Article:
- Department: History
- Module co-ordinator: Dr. Venus Bivar
- Credit value: 20 credits
- Credit level: M
- Academic year of delivery: 2021-22
- See module specification for other years: 2020-21
Capitalism is a slippery term. For some it is short-hand for all that is wrong with the world. For others it is a synonym for freedom. In this module we study the history of capitalism, exploring different theories about when, where, and how it first emerged, and then developed in the latter half of the twentieth century into the dominant mode of economic and social organisation. We will read both classics in the field (Adam Smith, Karl Marx, Rosa Luxembourg) and contemporary works (Destin Jenkins, Manu Goswami, Timothy Mitchell). As we proceed through the reading list students will begin to formulate their own definition of capitalism and will learn how to defend their position using textual evidence.
Alongside our inquiry into the nature of capitalism, we will also explore the historically simultaneous emergence of the economy. Most of us take for granted that the economy is a real object, rather than an invention of our imaginations. In this module, we will examine how the economy was first theorised in the seventeenth and eighteenth centuries and how, over time, economics became one of the most powerful forces of the modern world.
|A||Autumn Term 2021-22|
The module aims to:
After completing this module students should have:
Students will attend eight weekly two-hour seminars in weeks 2-9.
The provisional outline for the module is as follows:
1. The birth of capitalism
2. Adam Smith and the rise of commercial society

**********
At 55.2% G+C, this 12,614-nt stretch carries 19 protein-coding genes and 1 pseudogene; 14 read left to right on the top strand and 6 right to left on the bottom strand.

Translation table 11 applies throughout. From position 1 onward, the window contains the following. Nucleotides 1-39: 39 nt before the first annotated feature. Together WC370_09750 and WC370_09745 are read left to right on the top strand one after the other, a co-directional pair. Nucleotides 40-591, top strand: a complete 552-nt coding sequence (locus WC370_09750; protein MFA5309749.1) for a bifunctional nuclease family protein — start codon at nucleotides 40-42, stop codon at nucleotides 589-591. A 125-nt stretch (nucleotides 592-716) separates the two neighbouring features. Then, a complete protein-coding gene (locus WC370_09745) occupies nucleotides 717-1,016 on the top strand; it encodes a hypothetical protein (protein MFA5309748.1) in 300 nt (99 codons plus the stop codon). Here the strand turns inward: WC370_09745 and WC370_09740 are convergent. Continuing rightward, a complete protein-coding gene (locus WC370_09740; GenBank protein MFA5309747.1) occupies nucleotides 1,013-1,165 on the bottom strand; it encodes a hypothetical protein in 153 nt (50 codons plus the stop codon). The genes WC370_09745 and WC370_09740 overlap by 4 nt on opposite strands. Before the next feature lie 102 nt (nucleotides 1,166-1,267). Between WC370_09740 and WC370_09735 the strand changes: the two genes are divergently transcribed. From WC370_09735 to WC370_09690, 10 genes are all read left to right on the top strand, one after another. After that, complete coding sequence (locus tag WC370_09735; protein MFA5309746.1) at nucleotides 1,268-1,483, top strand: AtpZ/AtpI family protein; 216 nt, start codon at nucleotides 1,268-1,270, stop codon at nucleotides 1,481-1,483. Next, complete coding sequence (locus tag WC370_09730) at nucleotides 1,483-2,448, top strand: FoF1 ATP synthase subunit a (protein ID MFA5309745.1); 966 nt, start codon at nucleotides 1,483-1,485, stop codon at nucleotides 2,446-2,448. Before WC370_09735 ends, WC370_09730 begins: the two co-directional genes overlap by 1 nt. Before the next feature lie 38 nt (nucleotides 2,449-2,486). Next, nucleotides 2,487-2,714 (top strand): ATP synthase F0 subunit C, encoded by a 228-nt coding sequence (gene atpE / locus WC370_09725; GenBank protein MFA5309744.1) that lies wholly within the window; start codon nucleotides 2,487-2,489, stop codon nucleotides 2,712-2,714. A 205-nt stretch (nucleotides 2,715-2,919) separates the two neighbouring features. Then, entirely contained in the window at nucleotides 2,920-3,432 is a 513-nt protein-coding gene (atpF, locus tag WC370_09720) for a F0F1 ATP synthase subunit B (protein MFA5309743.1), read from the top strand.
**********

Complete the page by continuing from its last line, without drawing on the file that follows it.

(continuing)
3. Money and myth
4. The Great Divergence
5. Karl Marx and class struggle
6. Capitalism and Empire
7. Quantitative thinking
8. Self-Devouring Growth
|Task||Length||% of module mark|
Students will complete a 2,000-word essay for formative assessment, due in week 6 or 7 of the autumn term, for which they will receive an individual tutorial. They will then submit a 4,000-word assessed essay for summative assessment in week 2 of the spring term.
For further details about assessed work, students should refer to the Statement of Assessment for Taught Postgraduate Programmes.
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Following their formative assessment task, students will receive written feedback consisting of comments and a mark within 10 working days of submission. They will also receive verbal feedback at an individual tutorial. All students are encouraged, if they wish, to discuss the feedback on their formative work during their tutor’s student hours. For more information, see the Statement on Feedback.
For the summative assessment task, students will receive their provisional mark and written feedback within 20 working days of the submission deadline. Supervisors are available during student hours for follow-up guidance if required. For more information, see the Statement of Assessment for Taught Postgraduate Programmes.
For term time reading, please refer to the module VLE site. Before the course starts, we encourage you to look at the following items of preliminary reading:
Adam Smith. An Inquiry into the Wealth of Nations. 1776.
Julie Livingston. Self-Devouring Growth: A Planetary Parable as Told from Southern Africa. Duke University Press, 2019.
Destin Jenkins and Justin Leroy, eds. Histories of Racial Capitalism. Columbia University Press, 2021.